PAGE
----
This week's question -
How do I deal with shin splints?
My answer -
One thing that is a central tenant to my physical therapy practice is to "treat the patient, not the diagnosis." This is because people with "shin splints" can present in a variety of different ways with a variety of different underlying problems, which makes it difficult for me to put into the content of one email my method for treating any specific condition. That being said, I will do my best to share what I can.
If someone is having shin pain, the first thing that is important to do is to modify their volume or load of training. The length and severity of this modification will depend on the length and severity of their symptoms. If the person is having symptoms with daily activities (not sports only) they may need to see a doctor to rule out fractures, etc.
During the break from training or reduced training intensity, its important to improve foot stability, improve ankle mobility, and improve the balance in strength of the 4 compartments of ankle muscles.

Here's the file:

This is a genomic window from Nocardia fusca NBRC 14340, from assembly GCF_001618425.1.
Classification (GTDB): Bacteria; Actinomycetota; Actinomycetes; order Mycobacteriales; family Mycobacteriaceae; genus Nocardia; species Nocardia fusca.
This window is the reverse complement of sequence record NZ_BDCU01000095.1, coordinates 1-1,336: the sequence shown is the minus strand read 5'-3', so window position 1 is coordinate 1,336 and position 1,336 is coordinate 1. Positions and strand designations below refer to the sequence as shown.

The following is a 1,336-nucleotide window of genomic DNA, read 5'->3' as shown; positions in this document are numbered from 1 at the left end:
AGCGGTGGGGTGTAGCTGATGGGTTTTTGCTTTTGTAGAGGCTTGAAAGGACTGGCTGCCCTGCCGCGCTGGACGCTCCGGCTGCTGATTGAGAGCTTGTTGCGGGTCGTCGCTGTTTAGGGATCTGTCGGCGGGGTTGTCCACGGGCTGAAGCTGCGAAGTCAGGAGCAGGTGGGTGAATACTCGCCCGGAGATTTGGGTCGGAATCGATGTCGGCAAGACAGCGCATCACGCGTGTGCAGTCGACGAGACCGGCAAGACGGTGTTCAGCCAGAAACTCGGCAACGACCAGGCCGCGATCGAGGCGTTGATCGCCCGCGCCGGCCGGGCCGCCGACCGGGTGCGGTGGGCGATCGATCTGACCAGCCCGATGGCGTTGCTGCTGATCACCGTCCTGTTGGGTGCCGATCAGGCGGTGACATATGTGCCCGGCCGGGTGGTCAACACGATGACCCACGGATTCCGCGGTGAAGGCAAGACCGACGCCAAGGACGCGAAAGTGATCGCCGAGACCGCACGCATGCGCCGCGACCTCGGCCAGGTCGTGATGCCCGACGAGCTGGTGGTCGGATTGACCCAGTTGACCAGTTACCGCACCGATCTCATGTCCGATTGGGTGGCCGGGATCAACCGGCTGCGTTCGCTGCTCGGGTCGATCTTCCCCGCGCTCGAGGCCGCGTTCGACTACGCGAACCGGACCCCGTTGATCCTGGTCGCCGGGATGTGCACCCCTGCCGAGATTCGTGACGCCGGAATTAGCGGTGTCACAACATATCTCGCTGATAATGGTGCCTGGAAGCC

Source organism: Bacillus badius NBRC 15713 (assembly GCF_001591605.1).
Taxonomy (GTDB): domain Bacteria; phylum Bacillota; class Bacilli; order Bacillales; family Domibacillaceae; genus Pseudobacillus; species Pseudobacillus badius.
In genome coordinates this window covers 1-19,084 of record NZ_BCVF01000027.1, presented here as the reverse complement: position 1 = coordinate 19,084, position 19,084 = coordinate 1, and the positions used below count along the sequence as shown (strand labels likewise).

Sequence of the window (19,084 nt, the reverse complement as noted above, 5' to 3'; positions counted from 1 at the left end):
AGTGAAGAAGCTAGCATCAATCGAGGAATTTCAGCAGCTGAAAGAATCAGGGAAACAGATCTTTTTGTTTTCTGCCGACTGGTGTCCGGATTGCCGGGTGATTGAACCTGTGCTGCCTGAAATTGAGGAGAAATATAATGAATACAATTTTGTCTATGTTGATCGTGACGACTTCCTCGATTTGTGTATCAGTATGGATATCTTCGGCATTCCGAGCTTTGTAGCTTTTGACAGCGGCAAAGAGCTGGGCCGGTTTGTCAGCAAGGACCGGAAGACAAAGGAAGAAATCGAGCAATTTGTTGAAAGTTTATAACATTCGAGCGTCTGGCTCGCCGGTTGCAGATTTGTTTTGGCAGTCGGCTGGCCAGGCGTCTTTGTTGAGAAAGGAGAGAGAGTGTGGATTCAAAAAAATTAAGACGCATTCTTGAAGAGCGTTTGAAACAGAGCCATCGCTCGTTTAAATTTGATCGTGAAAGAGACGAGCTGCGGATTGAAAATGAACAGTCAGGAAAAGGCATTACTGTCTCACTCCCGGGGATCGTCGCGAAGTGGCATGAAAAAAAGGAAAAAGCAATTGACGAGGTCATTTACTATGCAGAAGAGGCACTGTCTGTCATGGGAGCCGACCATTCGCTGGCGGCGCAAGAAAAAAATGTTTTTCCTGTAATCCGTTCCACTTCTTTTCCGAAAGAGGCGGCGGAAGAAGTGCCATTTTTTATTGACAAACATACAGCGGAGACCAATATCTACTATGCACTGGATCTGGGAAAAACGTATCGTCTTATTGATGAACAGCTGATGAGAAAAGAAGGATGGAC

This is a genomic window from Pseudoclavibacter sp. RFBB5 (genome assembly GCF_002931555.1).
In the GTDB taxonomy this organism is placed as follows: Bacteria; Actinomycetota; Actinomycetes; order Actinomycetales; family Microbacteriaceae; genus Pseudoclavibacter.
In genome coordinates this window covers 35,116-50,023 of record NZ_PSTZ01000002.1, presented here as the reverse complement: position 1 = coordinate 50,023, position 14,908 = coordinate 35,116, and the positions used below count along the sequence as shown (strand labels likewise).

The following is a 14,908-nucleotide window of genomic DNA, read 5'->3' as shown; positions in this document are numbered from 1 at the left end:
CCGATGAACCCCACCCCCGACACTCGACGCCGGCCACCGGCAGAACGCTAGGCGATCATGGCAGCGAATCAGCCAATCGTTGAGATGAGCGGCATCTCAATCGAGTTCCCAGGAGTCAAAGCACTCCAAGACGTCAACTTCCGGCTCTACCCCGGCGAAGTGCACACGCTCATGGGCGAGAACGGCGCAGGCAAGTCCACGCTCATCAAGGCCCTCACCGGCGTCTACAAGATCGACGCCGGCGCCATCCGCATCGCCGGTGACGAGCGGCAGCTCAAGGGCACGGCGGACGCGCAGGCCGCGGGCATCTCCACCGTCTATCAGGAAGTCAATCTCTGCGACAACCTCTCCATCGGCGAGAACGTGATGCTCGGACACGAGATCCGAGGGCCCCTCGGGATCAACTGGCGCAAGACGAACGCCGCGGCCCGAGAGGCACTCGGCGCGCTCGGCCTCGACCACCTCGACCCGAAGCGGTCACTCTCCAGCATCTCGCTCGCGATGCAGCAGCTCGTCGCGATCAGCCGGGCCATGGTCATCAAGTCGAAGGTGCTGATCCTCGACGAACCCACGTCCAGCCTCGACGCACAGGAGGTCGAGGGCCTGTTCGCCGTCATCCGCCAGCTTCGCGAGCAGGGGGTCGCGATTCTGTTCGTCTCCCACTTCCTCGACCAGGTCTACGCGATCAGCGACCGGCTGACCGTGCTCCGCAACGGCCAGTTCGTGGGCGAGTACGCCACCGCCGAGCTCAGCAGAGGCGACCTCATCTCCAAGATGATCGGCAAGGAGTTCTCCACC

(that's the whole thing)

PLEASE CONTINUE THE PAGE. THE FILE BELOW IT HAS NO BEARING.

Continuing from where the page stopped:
The exercises shown here and here are a good start, along with reading this article (yes its about ankle injuries, but shin splints can often be grouped into this category).
Footwear both during sports and daily activities can be impactful here as well, so talking to a medical professional about what footwear may be best, along with reading this article can be helpful!
Remember, while you can try to implement some of these exercises as a preventative measure or initial recommendation, it is important for anyone in pain to be evaluated by a qualified medical professional.
If you or your family member are dealing with shin splints, call me today for a free consultation. 973-556-8465
Have a question you want answered? Email us at firstname.lastname@example.org